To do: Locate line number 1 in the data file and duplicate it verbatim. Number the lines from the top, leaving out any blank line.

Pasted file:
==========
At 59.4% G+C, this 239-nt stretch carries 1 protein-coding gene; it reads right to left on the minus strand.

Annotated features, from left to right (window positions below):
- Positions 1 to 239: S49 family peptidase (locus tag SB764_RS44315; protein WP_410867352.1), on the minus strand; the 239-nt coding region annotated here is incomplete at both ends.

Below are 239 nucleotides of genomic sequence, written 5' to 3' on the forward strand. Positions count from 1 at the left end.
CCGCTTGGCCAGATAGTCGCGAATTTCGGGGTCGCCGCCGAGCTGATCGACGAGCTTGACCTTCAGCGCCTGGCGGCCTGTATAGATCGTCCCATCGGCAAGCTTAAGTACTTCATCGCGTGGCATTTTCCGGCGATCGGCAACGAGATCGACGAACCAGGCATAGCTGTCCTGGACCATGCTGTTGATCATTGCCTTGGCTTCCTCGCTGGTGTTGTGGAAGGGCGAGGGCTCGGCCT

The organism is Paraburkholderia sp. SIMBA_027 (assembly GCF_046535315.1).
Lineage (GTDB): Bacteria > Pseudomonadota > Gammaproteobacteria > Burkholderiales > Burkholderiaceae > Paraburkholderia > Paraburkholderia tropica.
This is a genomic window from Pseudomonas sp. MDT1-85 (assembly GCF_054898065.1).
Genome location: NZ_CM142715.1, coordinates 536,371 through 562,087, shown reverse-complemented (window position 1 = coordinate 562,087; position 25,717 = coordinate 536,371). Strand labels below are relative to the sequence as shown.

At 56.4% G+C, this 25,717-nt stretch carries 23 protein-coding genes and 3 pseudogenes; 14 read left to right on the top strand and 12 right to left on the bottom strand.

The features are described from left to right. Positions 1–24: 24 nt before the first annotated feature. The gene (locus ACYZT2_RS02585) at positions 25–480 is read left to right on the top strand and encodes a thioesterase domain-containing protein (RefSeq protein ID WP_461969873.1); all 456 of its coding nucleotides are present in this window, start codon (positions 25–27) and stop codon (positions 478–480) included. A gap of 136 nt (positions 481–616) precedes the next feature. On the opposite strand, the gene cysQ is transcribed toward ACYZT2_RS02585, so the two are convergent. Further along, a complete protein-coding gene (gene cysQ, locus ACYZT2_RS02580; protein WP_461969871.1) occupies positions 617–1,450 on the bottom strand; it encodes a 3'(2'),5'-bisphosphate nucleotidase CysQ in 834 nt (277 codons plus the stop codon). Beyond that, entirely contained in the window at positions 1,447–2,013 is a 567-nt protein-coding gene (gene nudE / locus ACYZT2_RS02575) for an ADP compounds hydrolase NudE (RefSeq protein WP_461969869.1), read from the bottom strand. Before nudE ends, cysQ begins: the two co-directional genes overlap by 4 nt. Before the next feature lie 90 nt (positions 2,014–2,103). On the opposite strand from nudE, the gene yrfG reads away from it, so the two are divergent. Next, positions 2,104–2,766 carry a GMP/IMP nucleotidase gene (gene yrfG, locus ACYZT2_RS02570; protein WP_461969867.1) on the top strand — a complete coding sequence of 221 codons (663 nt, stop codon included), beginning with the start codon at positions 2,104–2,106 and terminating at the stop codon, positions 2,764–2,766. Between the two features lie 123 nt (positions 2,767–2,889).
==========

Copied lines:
At 59.4% G+C, this 239-nt stretch carries 1 protein-coding gene; it reads right to left on the minus strand.